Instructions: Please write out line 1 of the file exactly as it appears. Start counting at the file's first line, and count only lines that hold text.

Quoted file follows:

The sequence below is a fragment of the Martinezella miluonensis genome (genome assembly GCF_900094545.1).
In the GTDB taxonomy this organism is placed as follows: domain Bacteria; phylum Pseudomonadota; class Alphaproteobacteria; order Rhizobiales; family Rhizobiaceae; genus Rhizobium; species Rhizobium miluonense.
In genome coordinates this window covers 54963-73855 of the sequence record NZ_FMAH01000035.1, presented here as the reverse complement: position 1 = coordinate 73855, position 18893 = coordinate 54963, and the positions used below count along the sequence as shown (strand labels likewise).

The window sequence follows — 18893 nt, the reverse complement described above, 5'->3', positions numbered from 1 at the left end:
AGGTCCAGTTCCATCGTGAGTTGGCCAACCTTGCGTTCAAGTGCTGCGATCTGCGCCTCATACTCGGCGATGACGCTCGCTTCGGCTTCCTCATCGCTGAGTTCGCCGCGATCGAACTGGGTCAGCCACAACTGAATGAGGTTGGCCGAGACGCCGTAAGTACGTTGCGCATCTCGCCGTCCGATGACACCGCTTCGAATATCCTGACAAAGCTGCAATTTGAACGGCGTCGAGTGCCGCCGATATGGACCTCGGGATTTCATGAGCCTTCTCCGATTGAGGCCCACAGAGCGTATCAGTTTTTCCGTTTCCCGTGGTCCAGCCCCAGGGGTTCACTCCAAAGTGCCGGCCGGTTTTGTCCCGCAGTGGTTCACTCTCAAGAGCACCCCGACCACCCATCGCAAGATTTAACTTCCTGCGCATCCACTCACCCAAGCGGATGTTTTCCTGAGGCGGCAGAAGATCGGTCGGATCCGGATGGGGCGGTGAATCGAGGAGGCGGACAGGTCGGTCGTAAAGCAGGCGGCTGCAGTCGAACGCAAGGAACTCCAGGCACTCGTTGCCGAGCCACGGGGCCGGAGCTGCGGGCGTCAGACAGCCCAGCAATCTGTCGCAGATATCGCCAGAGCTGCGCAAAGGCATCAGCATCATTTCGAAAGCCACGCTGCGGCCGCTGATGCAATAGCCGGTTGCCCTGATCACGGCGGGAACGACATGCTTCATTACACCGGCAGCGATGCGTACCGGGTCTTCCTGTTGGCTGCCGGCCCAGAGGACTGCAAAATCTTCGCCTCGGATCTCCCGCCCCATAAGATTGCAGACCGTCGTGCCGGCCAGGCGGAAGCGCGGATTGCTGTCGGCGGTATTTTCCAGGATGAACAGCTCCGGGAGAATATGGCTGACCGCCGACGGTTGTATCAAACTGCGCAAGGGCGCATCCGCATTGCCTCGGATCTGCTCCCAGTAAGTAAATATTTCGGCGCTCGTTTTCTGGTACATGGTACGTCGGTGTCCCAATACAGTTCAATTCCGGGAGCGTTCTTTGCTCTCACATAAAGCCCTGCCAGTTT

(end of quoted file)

The sequence below is a fragment of the Martinezella miluonensis genome (genome assembly GCF_900094545.1).